Considering how fast certain aspects of life have progressed over the past few decades and how quickly things continue to advance, we can almost bank on the fact that life will continue to move faster—and even be more Pentium-processed. Today, people want things yesterday. They want to get rich quick and get fit fast.
Technology continues to make manual labor a thing of the past. To make matters worse, newspapers, television news programs, magazines, books, and the fitness industry have been inappropriately lowering the standards of exercise and telling people to “relax,” “go at an easy pace,” “stop if you feel discomfort,” and “exercise should be fun.” Now, they’re even telling us that activities such as grocery shopping, gardening, bird watching, playing with the kids, and taking the stairs instead of the elevator all qualify as exercise. These suggestions aren’t entirely bad, but many people assume they’ll automatically reap dramatic physical improvements and only have to exert themselves mildly in the process. Fun and enjoyable pastimes and recreation do carry some healthful physical benefits. However, these activities won’t and can’t stimulate the multitude of exclusive physical changes that only proper exercise can.
The results obtained through exercise are directly proportional to the intensity of effort put forth. The most important ingredient in any exercise program is demanding muscular work. Certainly, there are a number of other factors that contribute to the quality of an exercise program and its ability to stimulate results. However, without demanding muscular work, nothing else matters. Low intensity, comfortable activity doesn’t challenge the body beyond its already existing abilities.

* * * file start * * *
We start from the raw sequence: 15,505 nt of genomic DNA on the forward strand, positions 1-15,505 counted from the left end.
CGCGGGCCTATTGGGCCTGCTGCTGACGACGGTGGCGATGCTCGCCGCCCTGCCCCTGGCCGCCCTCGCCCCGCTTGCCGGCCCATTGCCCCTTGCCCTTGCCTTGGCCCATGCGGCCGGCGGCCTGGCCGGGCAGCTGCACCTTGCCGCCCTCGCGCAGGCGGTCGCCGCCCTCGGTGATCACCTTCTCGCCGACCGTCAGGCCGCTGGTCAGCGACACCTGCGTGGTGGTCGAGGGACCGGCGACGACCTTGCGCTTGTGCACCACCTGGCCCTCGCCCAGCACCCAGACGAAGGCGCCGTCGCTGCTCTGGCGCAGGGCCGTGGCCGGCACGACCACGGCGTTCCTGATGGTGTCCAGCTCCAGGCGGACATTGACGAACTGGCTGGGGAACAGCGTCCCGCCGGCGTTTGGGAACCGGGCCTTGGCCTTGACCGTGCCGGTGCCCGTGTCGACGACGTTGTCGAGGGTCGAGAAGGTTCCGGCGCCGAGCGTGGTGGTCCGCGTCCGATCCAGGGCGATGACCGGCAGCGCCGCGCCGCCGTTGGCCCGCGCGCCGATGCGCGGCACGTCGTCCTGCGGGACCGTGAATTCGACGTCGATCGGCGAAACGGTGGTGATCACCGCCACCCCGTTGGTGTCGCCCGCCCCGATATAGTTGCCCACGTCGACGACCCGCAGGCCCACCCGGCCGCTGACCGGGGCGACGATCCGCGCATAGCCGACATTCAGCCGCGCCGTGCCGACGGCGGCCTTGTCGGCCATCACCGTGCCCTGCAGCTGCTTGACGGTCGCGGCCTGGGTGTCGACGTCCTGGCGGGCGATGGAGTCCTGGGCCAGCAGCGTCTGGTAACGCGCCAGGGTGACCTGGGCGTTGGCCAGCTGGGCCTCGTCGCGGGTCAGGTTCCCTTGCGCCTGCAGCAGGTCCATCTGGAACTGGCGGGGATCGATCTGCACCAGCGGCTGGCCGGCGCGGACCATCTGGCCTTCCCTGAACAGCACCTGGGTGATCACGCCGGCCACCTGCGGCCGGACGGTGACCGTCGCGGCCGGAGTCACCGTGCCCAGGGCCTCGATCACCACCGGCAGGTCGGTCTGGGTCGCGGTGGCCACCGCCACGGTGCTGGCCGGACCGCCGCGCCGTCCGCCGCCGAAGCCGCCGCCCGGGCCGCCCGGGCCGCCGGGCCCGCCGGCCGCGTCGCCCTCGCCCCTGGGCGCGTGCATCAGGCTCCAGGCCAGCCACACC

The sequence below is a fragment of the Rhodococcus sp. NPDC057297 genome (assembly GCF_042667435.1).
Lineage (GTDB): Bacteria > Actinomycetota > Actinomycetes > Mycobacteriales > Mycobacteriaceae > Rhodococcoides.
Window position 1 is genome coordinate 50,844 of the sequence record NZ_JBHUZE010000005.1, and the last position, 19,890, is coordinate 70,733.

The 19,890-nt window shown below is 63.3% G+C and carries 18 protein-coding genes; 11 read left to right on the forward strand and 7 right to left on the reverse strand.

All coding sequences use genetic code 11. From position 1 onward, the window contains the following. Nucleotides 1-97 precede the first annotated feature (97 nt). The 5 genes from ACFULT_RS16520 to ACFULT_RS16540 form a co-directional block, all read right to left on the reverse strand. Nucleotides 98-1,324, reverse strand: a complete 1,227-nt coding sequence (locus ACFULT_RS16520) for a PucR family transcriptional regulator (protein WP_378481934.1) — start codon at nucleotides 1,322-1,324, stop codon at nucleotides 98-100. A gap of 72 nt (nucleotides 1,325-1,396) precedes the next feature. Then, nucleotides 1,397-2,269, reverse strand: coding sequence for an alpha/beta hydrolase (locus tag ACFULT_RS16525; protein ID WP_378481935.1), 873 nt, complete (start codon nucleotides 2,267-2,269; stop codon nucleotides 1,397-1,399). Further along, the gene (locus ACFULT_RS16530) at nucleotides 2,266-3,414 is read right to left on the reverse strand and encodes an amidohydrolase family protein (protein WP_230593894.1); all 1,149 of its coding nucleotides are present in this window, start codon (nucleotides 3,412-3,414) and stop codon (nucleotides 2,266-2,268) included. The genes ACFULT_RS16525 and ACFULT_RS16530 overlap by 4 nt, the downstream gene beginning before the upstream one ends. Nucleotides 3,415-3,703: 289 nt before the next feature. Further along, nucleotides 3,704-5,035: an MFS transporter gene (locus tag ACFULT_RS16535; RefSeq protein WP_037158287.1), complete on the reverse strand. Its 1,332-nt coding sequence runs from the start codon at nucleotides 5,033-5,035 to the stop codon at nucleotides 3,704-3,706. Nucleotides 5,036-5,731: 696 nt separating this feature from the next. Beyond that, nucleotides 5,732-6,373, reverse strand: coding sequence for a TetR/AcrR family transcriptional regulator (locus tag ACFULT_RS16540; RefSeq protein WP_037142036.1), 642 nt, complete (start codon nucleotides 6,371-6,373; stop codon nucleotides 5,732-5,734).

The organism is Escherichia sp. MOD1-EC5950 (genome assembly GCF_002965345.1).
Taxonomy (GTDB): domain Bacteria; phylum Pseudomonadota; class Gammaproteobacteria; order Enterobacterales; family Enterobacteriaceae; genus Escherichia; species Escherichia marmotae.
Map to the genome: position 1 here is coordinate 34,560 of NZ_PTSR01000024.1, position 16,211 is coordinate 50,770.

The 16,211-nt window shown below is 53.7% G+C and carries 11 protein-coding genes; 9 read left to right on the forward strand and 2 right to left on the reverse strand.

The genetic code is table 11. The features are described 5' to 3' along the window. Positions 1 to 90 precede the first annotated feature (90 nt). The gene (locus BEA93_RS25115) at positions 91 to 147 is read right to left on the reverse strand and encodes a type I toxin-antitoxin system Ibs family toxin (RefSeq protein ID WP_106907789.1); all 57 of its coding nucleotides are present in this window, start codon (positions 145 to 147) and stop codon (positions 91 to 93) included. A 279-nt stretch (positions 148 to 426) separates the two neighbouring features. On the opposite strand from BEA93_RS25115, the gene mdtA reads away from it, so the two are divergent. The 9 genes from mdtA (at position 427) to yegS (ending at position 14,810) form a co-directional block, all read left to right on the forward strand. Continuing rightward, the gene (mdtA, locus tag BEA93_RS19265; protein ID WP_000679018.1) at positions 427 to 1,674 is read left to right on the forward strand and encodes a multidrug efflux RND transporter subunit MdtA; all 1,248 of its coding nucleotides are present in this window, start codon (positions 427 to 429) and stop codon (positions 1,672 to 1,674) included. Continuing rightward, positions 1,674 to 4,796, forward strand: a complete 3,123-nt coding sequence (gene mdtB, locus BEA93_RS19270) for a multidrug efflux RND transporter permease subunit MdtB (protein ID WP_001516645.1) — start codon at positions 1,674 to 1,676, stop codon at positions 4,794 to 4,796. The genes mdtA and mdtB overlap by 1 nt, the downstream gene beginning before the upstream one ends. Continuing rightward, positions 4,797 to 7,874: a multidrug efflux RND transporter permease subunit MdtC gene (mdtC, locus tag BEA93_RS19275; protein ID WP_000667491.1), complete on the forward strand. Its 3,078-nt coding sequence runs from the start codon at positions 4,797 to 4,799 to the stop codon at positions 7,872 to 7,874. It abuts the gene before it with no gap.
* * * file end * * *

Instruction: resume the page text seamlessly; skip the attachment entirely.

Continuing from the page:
There’s a big difference between what people think they can do, what they may be willing to do, and what the body is truly capable of doing. The true story is told by one’s physiological responses. Some of the main physical manifestations resulting from proper exercise are labored breathing, increased heart rate, raised blood pressure, increased metabolic rate, muscle ache from fatigue, a burning sensation in the lungs, increased body temperature, and sweating. These physiological effects of a demanding bout of exercise don’t instantly vanish the second the workout ends. It requires several minutes—sometimes longer—for the heart rate and breathing rate to return to normal, for the muscles to regain the strength depleted during exercise, and in general for the subject to regain his or her wits. These physiological responses are a completely natural and unavoidable byproduct of proper exercise.
If we expect anything in the way of meaningful results from exercise, we must exercise in a way that challenges our bodies beyond our already existing capabilities. Simply stated: some good, old-fashioned hard work is required. Executed properly, exercise can be unpleasant to perform. Therefore, stay motivated and disciplined, and always put forth your best effort despite the uncomfortable feeling present. Your body will reward you for it. IBI